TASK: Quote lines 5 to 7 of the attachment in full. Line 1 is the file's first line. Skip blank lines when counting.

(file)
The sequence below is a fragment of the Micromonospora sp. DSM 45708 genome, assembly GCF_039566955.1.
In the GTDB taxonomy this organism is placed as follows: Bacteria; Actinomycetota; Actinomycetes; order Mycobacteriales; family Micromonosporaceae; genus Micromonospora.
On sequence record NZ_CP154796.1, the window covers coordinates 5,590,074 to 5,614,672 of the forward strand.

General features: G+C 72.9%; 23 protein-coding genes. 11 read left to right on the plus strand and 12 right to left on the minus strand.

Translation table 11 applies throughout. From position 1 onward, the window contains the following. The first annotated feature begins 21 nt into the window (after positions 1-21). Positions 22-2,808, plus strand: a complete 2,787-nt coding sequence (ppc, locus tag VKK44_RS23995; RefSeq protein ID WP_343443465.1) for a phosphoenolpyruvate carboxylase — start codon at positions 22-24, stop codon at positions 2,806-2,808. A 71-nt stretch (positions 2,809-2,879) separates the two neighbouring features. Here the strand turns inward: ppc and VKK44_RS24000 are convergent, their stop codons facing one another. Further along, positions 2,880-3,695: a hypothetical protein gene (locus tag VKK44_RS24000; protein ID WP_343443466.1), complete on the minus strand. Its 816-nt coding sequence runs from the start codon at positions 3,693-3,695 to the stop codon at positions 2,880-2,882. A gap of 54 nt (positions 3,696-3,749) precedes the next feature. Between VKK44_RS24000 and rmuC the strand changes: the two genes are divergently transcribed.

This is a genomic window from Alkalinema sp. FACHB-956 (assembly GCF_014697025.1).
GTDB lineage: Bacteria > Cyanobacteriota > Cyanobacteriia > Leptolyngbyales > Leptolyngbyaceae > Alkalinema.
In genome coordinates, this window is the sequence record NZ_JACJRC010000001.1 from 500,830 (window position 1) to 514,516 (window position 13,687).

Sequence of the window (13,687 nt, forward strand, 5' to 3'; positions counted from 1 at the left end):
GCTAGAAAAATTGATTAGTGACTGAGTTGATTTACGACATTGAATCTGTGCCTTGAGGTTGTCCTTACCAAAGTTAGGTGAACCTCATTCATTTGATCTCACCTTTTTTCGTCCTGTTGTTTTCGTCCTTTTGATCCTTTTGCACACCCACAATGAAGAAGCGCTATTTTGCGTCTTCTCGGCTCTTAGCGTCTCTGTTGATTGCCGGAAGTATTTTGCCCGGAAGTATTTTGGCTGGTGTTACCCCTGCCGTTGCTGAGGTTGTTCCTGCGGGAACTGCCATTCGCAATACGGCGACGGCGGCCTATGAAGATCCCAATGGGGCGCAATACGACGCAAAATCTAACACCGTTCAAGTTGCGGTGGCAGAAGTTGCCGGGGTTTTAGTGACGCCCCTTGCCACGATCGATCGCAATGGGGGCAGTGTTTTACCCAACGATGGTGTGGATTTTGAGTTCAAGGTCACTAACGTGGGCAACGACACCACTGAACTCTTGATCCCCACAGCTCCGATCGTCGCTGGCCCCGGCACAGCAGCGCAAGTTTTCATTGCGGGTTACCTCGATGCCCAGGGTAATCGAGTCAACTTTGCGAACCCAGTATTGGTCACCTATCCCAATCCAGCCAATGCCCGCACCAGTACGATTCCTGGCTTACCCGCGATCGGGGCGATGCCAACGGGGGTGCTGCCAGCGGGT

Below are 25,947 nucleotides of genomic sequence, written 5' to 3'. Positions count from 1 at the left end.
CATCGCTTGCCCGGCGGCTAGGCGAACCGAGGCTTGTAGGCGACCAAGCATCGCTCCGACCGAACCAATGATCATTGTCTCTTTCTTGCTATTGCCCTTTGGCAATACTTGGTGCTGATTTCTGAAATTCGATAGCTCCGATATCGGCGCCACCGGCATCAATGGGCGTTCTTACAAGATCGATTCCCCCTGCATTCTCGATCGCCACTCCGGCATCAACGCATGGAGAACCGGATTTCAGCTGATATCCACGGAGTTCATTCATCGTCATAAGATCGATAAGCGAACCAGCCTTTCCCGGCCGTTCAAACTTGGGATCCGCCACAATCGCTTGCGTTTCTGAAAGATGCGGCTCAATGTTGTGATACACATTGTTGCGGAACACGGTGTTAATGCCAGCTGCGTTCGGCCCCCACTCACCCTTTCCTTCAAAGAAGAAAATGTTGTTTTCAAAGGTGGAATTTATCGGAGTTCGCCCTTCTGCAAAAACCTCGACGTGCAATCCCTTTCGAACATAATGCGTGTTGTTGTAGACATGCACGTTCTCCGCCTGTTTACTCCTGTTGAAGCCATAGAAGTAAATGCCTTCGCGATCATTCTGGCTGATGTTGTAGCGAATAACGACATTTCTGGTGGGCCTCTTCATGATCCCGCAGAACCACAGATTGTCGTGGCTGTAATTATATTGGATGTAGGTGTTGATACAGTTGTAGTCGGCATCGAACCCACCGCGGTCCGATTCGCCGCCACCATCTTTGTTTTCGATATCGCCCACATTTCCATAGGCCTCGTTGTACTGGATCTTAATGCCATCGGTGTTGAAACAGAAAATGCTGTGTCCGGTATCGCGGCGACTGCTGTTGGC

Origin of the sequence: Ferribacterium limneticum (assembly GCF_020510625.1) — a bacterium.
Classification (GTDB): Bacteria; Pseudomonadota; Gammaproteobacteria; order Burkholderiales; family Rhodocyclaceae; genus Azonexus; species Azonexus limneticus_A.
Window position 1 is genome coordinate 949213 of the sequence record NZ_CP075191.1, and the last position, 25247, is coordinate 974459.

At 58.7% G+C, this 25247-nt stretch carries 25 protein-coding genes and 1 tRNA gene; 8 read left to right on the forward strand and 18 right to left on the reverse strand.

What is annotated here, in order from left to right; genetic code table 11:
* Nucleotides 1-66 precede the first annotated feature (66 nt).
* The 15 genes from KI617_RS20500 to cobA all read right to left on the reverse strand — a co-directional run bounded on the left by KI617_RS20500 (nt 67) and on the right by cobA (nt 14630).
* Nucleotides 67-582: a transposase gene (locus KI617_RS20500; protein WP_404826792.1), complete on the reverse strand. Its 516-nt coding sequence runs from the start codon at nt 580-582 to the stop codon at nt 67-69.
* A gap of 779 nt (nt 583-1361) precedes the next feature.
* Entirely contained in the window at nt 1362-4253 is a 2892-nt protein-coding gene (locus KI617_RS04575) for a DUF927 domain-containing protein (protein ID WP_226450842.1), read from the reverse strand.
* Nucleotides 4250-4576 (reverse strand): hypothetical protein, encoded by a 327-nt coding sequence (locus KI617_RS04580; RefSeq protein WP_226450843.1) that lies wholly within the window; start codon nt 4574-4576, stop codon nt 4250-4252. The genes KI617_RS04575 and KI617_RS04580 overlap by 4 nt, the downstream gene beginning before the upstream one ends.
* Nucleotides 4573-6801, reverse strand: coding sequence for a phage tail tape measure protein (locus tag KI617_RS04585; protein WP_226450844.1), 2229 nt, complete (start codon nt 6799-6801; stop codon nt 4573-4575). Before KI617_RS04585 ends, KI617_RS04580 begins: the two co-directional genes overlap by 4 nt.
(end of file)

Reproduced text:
Translation table 11 applies throughout. From position 1 onward, the window contains the following. The first annotated feature begins 21 nt into the window (after positions 1-21). Positions 22-2,808, plus strand: a complete 2,787-nt coding sequence (ppc, locus tag VKK44_RS23995; RefSeq protein ID WP_343443465.1) for a phosphoenolpyruvate carboxylase — start codon at positions 22-24, stop codon at positions 2,806-2,808. A 71-nt stretch (positions 2,809-2,879) separates the two neighbouring features. Here the strand turns inward: ppc and VKK44_RS24000 are convergent, their stop codons facing one another. Further along, positions 2,880-3,695: a hypothetical protein gene (locus tag VKK44_RS24000; protein ID WP_343443466.1), complete on the minus strand. Its 816-nt coding sequence runs from the start codon at positions 3,693-3,695 to the stop codon at positions 2,880-2,882. A gap of 54 nt (positions 3,696-3,749) precedes the next feature. Between VKK44_RS24000 and rmuC the strand changes: the two genes are divergently transcribed.

This is a genomic window from Alkalinema sp. FACHB-956 (assembly GCF_014697025.1).
GTDB lineage: Bacteria > Cyanobacteriota > Cyanobacteriia > Leptolyngbyales > Leptolyngbyaceae > Alkalinema.